Almost Urban VegetablesWinnipeg, MBMarket Garden, HomesteadClosed
Bar VI RanchLangruth, MBCattle, HayClosed


British ColumbiaTownWhat you’ll learnPosition
A RochaSouth Surrey, BCMarket Gardeningclosed
Solsted OrganicsLytton, BCOff-Grid Organic Vegetables and Fruitsclosed
The Plot Market GardenSannich, BCCSA mixed vegetables and greensclosed
Patty’s GreenhouseBrisco, BCmixed veggies and greensclosed
Amazia FarmOliver, BCcertified organic no-till vegetable farmclosed
City’s Edge FarmVictoria, BCCSA vegetables, herbs, berries, cut flowers closed
Lila Music FarmDuncan, BCmixed veggies, herbs, orchard cropsclosed
Farmer Cam’s FoodsTerrace, BCCSA mixed veggies, greensclosed
WoodGrain FarmKispiox Valley, BCco-op mixed veggies, seed savingclosed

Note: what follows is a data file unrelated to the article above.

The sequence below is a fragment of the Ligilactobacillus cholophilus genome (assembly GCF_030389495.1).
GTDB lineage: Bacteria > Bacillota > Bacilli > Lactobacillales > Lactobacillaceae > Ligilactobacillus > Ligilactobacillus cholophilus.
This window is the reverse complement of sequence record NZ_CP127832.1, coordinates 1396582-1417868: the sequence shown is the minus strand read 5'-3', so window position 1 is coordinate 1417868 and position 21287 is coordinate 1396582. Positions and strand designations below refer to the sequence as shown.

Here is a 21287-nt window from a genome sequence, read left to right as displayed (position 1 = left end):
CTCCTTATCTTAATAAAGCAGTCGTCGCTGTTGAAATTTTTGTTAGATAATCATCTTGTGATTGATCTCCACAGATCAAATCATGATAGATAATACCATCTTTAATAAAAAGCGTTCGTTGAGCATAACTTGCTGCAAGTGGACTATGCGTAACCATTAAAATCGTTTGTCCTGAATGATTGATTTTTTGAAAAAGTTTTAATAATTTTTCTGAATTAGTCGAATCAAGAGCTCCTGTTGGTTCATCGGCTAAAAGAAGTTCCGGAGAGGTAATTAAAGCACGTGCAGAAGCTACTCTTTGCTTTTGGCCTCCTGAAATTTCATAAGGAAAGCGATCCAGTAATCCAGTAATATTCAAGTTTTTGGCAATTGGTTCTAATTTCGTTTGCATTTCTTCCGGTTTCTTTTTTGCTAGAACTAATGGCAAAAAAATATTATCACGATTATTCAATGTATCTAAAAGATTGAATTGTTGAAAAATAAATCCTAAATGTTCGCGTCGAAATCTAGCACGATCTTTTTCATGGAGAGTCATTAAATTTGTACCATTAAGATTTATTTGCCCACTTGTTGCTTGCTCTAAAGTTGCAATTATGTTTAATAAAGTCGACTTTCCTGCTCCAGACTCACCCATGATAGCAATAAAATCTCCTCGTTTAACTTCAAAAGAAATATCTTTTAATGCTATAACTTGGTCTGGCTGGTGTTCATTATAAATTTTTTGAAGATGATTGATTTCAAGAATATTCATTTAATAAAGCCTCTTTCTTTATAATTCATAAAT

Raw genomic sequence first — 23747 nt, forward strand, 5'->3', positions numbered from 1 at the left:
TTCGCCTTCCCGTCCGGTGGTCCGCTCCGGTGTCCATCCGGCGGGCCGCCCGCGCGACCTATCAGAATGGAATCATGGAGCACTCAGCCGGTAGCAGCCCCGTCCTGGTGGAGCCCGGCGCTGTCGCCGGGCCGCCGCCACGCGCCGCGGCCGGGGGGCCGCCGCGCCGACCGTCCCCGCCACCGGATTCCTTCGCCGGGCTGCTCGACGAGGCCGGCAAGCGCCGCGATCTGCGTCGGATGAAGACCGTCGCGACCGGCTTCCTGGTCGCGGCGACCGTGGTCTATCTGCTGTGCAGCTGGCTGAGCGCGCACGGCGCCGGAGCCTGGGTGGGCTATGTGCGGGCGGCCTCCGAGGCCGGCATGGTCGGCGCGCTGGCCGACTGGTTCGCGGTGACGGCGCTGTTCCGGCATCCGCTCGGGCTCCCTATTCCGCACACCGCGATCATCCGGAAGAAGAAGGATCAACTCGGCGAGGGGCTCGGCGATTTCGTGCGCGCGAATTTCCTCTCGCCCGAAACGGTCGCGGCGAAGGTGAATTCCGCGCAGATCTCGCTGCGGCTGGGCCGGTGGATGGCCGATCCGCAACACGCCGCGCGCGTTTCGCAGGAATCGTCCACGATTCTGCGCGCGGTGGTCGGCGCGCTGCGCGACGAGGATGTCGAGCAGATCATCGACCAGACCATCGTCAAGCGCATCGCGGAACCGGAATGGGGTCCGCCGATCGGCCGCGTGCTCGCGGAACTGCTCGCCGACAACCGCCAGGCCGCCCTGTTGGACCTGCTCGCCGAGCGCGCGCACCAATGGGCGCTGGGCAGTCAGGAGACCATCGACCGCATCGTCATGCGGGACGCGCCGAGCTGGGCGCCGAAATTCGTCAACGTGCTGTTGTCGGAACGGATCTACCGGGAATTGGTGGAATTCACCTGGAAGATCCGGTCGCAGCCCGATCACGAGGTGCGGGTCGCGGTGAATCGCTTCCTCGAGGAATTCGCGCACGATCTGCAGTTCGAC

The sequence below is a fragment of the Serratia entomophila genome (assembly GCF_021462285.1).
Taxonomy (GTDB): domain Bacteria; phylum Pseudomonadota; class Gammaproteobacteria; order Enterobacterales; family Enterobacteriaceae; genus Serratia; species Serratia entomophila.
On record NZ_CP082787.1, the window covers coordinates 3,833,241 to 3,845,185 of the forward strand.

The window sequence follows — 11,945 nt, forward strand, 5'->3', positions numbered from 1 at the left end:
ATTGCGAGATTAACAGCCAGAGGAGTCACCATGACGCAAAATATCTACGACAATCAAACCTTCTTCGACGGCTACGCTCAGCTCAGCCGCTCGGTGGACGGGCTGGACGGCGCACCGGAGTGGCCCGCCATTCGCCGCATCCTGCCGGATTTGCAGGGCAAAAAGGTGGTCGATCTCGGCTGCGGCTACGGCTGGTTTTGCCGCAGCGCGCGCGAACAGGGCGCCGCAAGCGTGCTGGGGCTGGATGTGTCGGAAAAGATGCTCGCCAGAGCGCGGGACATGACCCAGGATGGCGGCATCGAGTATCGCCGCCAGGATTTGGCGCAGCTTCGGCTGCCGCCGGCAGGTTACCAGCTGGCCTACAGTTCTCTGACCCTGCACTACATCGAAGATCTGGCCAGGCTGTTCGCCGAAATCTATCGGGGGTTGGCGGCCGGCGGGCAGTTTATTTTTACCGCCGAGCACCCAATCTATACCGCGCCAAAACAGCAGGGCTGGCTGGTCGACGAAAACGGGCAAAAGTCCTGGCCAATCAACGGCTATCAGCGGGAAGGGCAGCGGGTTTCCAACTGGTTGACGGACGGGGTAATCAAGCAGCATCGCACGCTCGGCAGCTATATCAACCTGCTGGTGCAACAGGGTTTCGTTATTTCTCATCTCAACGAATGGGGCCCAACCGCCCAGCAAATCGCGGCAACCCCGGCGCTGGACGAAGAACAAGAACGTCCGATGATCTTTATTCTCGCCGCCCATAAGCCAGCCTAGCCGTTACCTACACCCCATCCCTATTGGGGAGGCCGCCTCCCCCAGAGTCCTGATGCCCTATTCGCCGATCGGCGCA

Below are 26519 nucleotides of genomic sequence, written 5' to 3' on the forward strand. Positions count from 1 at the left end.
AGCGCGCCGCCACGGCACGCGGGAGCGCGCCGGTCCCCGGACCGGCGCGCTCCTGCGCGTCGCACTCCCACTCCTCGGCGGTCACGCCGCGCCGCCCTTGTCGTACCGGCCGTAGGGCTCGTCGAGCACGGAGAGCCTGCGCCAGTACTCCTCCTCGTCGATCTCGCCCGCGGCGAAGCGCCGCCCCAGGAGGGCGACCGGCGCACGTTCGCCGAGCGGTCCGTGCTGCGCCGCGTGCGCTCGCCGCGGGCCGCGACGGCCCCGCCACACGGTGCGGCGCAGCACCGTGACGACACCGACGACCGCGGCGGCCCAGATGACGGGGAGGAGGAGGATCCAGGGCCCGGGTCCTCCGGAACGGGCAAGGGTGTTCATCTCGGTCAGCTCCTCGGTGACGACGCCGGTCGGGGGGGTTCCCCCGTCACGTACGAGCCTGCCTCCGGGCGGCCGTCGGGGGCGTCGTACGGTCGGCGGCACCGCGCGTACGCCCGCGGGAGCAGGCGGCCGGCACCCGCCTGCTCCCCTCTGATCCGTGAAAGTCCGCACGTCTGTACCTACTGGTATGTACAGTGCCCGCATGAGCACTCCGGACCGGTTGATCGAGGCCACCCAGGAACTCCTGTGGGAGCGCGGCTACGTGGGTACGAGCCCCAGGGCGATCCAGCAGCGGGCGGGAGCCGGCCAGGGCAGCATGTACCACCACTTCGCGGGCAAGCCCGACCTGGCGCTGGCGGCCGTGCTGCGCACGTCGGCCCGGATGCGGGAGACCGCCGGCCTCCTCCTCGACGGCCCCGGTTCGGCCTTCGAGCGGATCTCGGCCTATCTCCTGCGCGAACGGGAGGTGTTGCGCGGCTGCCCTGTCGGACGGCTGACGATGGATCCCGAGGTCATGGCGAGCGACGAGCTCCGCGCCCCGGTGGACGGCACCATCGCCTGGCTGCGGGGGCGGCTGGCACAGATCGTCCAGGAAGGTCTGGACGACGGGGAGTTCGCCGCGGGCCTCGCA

Apprentice Application Process:

Only complete applications will be reviewed by the host farms. Applicants must be 16 years of age or older to apply.

Applications for apprenticeship positions are now closed.

STEP 1: Online Application – 
Step one fill out an online application

STEP 2: Telephone Interviews
Successful applicants will be contacted for an interview with the host farm and program coordinators.

STEP 3: Initial Farm Visit 
Selected applicants are encouraged to visit the host farm for 3-5 days*. After this visit both parties will decide if they will proceed with the program.
*the program does not provide funding for this initial visit

STEP 4: Offer of Apprenticeship Position
Confirmation of successful applicants will be in February.